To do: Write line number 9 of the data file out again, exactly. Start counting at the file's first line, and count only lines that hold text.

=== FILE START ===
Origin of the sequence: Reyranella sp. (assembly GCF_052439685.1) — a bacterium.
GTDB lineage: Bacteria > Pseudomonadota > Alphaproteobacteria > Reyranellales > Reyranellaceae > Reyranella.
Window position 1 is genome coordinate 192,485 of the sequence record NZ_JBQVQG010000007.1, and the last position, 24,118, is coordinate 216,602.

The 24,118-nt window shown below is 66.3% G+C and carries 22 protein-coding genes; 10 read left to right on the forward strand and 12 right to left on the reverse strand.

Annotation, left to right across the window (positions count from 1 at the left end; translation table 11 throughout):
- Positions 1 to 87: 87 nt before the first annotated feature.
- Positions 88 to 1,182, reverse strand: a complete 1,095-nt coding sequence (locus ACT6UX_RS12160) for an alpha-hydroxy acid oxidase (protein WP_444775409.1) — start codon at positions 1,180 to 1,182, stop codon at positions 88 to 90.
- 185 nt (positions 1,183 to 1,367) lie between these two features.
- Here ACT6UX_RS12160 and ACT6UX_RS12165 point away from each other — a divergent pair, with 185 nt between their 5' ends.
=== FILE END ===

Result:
- Here ACT6UX_RS12160 and ACT6UX_RS12165 point away from each other — a divergent pair, with 185 nt between their 5' ends.